My personal experience with colic surgery was positive. I spent right around $5k for an emergency procedure and 12 days hospitalization following the surgery. Aftercare consisted of 30 days of stall rest with hand walking, then gradual return to full turnout and work over the next few months. My horse had no complications and lived another totally healthy 7 years before dying from the complications of natural aging.

    Good luck.
    Patience pays.


    • #3
      I agree that there are too many variables to give an across the board prognosis. The majority of horses do well in my experience unless there is a major resection or complications. Jingles you don't need an answer to that question anytime soon!
      McDowell Racing Stables

      Home Away From Home


      • #4
        In my opinion of he is already a chronic colicker..I wouldn't. My horse survived surgery and 21 days in the hospital with peritonitis last year, but hers was directly related to eating her grain in sand, and she had never had a [roblem beofer, nor has she colicked again since last october.
        "You can't really debate with someone who has a prescient invisible friend"


        • #5
          I have had good luck with surgery years ago, but the cost has skyrocketed now. I would not be likely to try it now. I hope your horse feels better and you don't have to worry about this decision.


          • #6
            and jingles too! My horse's bill was 9400 total after the surgery and hospital stay
            "You can't really debate with someone who has a prescient invisible friend"


            • #7
              The cost and long term outcome of colic surgery depends on so many things. It is definitely a discussion you should have with one of the surgeons and know if you want to go forward with surgery or not. Your horse may decide in the middle of the night that yep, I would like to go to surgery and NOW. Having that basic decision made will make a world of difference! And there is no judgement depending on how far you want to go. It is not not unheard of to go to colic surgery and decline to go further if the post-operative prognosis is poor. I know you don't want to hear that, but you should know that going in.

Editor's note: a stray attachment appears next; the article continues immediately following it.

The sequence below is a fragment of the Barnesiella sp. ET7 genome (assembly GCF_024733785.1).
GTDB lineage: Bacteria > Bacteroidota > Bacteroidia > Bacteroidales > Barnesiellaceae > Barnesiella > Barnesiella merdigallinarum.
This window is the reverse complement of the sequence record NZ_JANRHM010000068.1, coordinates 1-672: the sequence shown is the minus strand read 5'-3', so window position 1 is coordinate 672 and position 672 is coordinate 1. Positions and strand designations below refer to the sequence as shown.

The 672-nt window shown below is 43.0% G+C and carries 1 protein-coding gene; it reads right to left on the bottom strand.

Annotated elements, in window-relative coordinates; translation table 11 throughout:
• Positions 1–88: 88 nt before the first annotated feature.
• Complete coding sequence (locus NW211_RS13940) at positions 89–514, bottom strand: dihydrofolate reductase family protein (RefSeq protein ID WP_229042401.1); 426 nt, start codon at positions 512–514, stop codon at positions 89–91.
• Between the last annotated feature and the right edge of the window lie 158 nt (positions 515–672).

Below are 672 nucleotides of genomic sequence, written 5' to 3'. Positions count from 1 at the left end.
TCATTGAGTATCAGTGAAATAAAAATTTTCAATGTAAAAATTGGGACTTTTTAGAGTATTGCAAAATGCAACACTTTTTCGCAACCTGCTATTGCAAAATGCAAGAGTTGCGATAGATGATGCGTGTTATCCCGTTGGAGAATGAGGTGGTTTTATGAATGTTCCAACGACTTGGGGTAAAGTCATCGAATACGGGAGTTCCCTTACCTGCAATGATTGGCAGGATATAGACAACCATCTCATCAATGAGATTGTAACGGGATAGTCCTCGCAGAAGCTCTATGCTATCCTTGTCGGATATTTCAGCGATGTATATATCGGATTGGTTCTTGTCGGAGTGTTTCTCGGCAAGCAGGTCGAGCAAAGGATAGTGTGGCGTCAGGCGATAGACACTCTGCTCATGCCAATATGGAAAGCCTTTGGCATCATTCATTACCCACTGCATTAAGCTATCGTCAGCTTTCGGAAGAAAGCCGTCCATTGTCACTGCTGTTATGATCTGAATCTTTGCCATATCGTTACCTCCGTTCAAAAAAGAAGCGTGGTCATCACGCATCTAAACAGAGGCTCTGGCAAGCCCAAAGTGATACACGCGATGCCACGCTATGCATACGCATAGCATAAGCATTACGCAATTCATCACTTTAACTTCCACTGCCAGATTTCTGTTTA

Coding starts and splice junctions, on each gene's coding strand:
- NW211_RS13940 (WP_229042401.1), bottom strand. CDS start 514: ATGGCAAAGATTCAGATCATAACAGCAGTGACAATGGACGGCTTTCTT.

Those things said, your prognosis and cost estimate depends on something as basic as large colon vs small intestine. Small intestine tends to cost more, especially if the surgery involves taking out dead intestine. Also, postoperatively, SI tends to cost more, as these horses require more intensive care (refluxing, careful attention to nutrition, etc.). The SI intestinal surgery is one you want to be on standby for while in so that if they need to resect they will often say ok, we need to take out X amount, and based on the location we have to attach this to this and this carries a ______ long term prognosis.

              I hope your baby feels better and gets fixed medically!


              • #8
                My horse had colic surgery a little over 2 years ago.